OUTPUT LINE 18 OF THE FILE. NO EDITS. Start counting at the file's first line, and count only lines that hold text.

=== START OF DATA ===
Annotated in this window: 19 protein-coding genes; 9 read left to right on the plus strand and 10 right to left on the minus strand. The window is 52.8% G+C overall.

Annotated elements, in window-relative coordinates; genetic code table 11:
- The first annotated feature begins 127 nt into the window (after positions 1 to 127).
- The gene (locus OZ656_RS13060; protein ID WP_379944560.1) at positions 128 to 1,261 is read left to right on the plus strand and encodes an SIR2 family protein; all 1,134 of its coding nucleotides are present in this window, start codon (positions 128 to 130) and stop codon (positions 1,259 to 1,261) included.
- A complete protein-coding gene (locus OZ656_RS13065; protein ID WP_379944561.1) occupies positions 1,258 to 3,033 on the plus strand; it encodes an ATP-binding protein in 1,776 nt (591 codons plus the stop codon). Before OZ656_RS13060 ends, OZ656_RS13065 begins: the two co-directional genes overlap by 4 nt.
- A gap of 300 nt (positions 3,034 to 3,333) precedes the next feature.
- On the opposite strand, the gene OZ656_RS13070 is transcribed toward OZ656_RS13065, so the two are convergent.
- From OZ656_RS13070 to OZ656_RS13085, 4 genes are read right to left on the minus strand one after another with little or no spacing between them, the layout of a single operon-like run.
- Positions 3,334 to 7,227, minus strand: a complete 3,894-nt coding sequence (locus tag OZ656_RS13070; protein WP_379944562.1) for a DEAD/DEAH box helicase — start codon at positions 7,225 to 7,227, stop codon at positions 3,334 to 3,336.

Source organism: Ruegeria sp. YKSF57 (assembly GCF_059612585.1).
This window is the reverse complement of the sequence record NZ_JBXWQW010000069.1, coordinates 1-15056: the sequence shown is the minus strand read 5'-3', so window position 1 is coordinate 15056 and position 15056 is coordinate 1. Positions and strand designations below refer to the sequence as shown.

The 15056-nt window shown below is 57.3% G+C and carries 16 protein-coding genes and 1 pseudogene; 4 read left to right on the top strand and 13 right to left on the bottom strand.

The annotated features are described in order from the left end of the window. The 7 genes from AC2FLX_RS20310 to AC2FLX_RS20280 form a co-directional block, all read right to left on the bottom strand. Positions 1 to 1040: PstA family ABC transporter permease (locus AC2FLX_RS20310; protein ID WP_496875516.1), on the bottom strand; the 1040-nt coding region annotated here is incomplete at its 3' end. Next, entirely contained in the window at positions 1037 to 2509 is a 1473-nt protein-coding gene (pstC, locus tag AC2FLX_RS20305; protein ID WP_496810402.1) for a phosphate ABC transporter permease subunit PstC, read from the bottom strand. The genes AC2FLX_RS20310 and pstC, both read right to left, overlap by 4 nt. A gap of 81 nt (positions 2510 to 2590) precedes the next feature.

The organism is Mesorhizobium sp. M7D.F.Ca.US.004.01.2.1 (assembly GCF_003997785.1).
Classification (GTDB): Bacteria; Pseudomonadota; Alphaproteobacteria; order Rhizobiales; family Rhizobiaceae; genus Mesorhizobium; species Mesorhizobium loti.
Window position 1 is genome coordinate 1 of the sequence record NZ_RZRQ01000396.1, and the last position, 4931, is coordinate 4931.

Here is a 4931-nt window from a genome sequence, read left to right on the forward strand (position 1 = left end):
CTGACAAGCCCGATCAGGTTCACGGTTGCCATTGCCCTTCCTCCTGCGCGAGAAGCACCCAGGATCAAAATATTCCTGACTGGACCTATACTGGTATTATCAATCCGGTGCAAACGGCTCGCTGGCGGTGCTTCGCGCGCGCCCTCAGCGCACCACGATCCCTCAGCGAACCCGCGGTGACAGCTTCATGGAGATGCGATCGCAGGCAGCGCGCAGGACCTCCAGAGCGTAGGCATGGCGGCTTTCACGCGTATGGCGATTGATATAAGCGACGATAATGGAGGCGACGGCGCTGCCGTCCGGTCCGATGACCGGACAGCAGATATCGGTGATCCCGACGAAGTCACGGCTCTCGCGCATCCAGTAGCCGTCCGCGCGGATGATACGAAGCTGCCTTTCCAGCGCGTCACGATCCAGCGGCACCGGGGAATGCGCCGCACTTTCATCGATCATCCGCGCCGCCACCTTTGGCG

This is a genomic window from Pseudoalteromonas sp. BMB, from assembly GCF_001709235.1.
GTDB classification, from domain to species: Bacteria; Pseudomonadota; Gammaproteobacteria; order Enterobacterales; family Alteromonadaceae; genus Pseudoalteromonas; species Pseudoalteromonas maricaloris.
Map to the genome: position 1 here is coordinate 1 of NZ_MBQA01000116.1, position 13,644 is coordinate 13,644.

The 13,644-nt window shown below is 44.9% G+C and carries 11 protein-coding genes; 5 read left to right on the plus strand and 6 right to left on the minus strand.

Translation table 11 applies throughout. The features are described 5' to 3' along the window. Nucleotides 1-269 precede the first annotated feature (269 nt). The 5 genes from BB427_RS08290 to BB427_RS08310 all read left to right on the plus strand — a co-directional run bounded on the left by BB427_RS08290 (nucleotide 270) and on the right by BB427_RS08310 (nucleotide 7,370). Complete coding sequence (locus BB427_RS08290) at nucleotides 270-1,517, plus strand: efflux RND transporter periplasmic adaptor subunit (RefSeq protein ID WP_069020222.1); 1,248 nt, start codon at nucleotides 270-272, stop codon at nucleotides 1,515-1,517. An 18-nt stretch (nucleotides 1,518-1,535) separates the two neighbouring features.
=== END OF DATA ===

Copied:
CTGACAAGCCCGATCAGGTTCACGGTTGCCATTGCCCTTCCTCCTGCGCGAGAAGCACCCAGGATCAAAATATTCCTGACTGGACCTATACTGGTATTATCAATCCGGTGCAAACGGCTCGCTGGCGGTGCTTCGCGCGCGCCCTCAGCGCACCACGATCCCTCAGCGAACCCGCGGTGACAGCTTCATGGAGATGCGATCGCAGGCAGCGCGCAGGACCTCCAGAGCGTAGGCATGGCGGCTTTCACGCGTATGGCGATTGATATAAGCGACGATAATGGAGGCGACGGCGCTGCCGTCCGGTCCGATGACCGGACAGCAGATATCGGTGATCCCGACGAAGTCACGGCTCTCGCGCATCCAGTAGCCGTCCGCGCGGATGATACGAAGCTGCCTTTCCAGCGCGTCACGATCCAGCGGCACCGGGGAATGCGCCGCACTTTCATCGATCATCCGCGCCGCCACCTTTGGCG